FRANKFORT, Ky. (AP) - The state's top two legislative leaders
aren't among a growing list of lawmakers who have reimbursed the
treasury pay they received for a two-week period earlier this year
when the House and Senate were in limbo.
Senate President David Williams and House Speaker Greg Stumbo
have taken other routes to deal with the pay issue, which explains
why they aren't among some 23 lawmakers who have refunded the state
more than $61,000.
The state Constitution required all 138 lawmakers to be issued
checks, even though an odd twist left the legislature idle for
about two weeks in March with the House adjourned and the Senate in
recess. The total bill for the period was estimated at more than
The disputed pay became a heated issue in the final days of a
special legislative session that had been called by Gov. Steve
Beshear to balance the state's Medicaid budget.
Senate lawmakers who have sent refunds to the treasury include
Jack Westwood, Bob Leeper, Joe Bowen, Ernie Harris, Jimmy Higdon,
Paul Hornback, Tom Jensen, Vernie McGaha, John Schickel, Brandon
Smith, Denise Harper Angel, Jared Carpenter, David Givens, Ken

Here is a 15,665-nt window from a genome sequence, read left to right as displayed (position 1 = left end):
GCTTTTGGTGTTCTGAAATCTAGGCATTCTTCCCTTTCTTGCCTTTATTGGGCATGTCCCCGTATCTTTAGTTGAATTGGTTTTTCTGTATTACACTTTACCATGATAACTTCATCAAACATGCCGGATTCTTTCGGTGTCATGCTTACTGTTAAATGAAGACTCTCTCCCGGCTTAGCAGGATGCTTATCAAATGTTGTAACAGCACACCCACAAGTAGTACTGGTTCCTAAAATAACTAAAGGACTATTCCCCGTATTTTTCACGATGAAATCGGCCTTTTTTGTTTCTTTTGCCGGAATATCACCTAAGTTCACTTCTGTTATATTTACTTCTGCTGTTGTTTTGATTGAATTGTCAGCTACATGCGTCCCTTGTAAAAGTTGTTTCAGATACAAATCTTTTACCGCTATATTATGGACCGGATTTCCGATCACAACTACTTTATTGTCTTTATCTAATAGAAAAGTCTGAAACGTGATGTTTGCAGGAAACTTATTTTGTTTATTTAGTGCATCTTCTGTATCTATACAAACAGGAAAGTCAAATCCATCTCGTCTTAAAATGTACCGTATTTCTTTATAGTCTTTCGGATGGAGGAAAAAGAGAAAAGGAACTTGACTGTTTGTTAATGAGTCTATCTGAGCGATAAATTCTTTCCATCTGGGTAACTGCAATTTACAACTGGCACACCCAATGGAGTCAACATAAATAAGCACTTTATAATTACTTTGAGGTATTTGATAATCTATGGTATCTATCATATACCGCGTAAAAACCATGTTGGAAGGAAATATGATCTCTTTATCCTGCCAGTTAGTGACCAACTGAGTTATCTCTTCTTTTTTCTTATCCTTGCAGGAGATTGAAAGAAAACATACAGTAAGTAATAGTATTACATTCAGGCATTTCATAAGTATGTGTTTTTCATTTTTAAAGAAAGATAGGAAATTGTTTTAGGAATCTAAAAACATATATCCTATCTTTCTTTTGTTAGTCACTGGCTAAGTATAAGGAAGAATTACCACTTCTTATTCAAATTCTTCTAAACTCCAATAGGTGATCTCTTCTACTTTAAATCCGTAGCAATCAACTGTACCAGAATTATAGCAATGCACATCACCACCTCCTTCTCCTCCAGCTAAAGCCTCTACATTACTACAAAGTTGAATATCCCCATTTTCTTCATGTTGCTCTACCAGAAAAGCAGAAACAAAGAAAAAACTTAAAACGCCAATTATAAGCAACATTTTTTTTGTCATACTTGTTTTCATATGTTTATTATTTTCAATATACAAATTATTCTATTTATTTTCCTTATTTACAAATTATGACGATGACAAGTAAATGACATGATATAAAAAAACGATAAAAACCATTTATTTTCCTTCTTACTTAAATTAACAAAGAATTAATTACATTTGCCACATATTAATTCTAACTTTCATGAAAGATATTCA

Winters, Jerry Rhodes, Dennis Parrett, R.J. Palmer II, Perry Clark
and Dorsey Ridley. House lawmakers include Jim Wayne, Brent Yonts
and Jeff Greer.
Williams spokeswoman Lourdes Baez-Schrader said the Senate
president has opted to forgo pay during the legislative interim
until the state is fully reimbursed for the disputed wages paid to
him between March 25 and April 6.
Stumbo, in a joint statement with House Majority Floor Leader
Rocky Adkins, said they and many other House lawmakers have given
their wages to charities, a move that provides them a tax write-off
and does nothing to help improve state government financial woes.
Some also have followed Williams' lead and have asked not to be
paid for days worked during the legislative interim period to make
up for the wages doled out for the legislative limbo.
"We're proud of the way our colleagues are stepping up to
return the money, putting a positive end to a negative situation,"
the statement said.
Stumbo donated his pay to the Southeast Kentucky Chamber of
Commerce to help purchase books, lab equipment and other supplies
for schools in the state's mountain region.
Several lawmakers, Stumbo said, also have donated pay to the
family of state Rep. Dewayne Bunch, a legislator who was critically
injured earlier this year while trying to break up a fight at the
Whitley County school where he worked as a teacher.
(Copyright 2011 by The Associated Press. All Rights Reserved.)